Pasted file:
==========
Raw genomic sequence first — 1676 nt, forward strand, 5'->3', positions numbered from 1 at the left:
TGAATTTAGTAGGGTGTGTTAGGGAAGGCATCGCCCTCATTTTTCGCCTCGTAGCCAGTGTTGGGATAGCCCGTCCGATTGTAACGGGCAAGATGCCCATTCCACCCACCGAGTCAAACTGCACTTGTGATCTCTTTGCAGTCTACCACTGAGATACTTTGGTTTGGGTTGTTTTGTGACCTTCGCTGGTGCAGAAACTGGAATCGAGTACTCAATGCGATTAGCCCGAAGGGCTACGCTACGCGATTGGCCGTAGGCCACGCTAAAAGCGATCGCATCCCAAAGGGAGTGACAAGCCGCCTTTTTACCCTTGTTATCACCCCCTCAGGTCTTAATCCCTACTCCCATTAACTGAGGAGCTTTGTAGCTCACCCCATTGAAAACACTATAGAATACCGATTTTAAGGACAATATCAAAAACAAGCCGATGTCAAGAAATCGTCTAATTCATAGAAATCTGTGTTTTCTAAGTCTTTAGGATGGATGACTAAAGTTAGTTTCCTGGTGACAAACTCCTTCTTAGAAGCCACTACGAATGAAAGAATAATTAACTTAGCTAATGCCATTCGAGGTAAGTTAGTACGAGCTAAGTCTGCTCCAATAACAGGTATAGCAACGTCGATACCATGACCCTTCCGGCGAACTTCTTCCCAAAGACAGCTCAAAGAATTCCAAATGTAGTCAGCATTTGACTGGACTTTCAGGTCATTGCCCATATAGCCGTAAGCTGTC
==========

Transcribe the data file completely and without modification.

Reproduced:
Raw genomic sequence first — 1676 nt, forward strand, 5'->3', positions numbered from 1 at the left:
TGAATTTAGTAGGGTGTGTTAGGGAAGGCATCGCCCTCATTTTTCGCCTCGTAGCCAGTGTTGGGATAGCCCGTCCGATTGTAACGGGCAAGATGCCCATTCCACCCACCGAGTCAAACTGCACTTGTGATCTCTTTGCAGTCTACCACTGAGATACTTTGGTTTGGGTTGTTTTGTGACCTTCGCTGGTGCAGAAACTGGAATCGAGTACTCAATGCGATTAGCCCGAAGGGCTACGCTACGCGATTGGCCGTAGGCCACGCTAAAAGCGATCGCATCCCAAAGGGAGTGACAAGCCGCCTTTTTACCCTTGTTATCACCCCCTCAGGTCTTAATCCCTACTCCCATTAACTGAGGAGCTTTGTAGCTCACCCCATTGAAAACACTATAGAATACCGATTTTAAGGACAATATCAAAAACAAGCCGATGTCAAGAAATCGTCTAATTCATAGAAATCTGTGTTTTCTAAGTCTTTAGGATGGATGACTAAAGTTAGTTTCCTGGTGACAAACTCCTTCTTAGAAGCCACTACGAATGAAAGAATAATTAACTTAGCTAATGCCATTCGAGGTAAGTTAGTACGAGCTAAGTCTGCTCCAATAACAGGTATAGCAACGTCGATACCATGACCCTTCCGGCGAACTTCTTCCCAAAGACAGCTCAAAGAATTCCAAATGTAGTCAGCATTTGACTGGACTTTCAGGTCATTGCCCATATAGCCGTAAGCTGTC